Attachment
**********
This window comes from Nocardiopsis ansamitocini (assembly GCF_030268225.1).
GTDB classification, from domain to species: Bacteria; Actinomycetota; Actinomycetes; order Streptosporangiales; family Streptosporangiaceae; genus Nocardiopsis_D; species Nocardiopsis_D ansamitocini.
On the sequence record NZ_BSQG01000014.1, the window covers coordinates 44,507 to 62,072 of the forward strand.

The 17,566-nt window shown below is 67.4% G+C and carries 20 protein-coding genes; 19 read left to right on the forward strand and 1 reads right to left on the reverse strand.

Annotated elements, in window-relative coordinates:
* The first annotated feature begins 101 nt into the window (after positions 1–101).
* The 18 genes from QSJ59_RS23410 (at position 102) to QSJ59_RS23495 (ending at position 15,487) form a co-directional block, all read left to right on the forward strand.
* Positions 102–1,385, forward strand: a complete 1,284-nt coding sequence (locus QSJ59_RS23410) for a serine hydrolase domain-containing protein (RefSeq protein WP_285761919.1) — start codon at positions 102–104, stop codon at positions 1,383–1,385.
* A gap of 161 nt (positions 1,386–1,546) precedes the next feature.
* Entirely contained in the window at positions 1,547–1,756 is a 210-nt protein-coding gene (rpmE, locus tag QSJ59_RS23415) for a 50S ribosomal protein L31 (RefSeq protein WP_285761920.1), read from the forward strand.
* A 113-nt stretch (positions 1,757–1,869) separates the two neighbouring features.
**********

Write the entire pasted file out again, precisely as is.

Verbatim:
This window comes from Nocardiopsis ansamitocini (assembly GCF_030268225.1).
GTDB classification, from domain to species: Bacteria; Actinomycetota; Actinomycetes; order Streptosporangiales; family Streptosporangiaceae; genus Nocardiopsis_D; species Nocardiopsis_D ansamitocini.
On the sequence record NZ_BSQG01000014.1, the window covers coordinates 44,507 to 62,072 of the forward strand.

The 17,566-nt window shown below is 67.4% G+C and carries 20 protein-coding genes; 19 read left to right on the forward strand and 1 reads right to left on the reverse strand.

Annotated elements, in window-relative coordinates:
* The first annotated feature begins 101 nt into the window (after positions 1–101).
* The 18 genes from QSJ59_RS23410 (at position 102) to QSJ59_RS23495 (ending at position 15,487) form a co-directional block, all read left to right on the forward strand.
* Positions 102–1,385, forward strand: a complete 1,284-nt coding sequence (locus QSJ59_RS23410) for a serine hydrolase domain-containing protein (RefSeq protein WP_285761919.1) — start codon at positions 102–104, stop codon at positions 1,383–1,385.
* A gap of 161 nt (positions 1,386–1,546) precedes the next feature.
* Entirely contained in the window at positions 1,547–1,756 is a 210-nt protein-coding gene (rpmE, locus tag QSJ59_RS23415) for a 50S ribosomal protein L31 (RefSeq protein WP_285761920.1), read from the forward strand.
* A 113-nt stretch (positions 1,757–1,869) separates the two neighbouring features.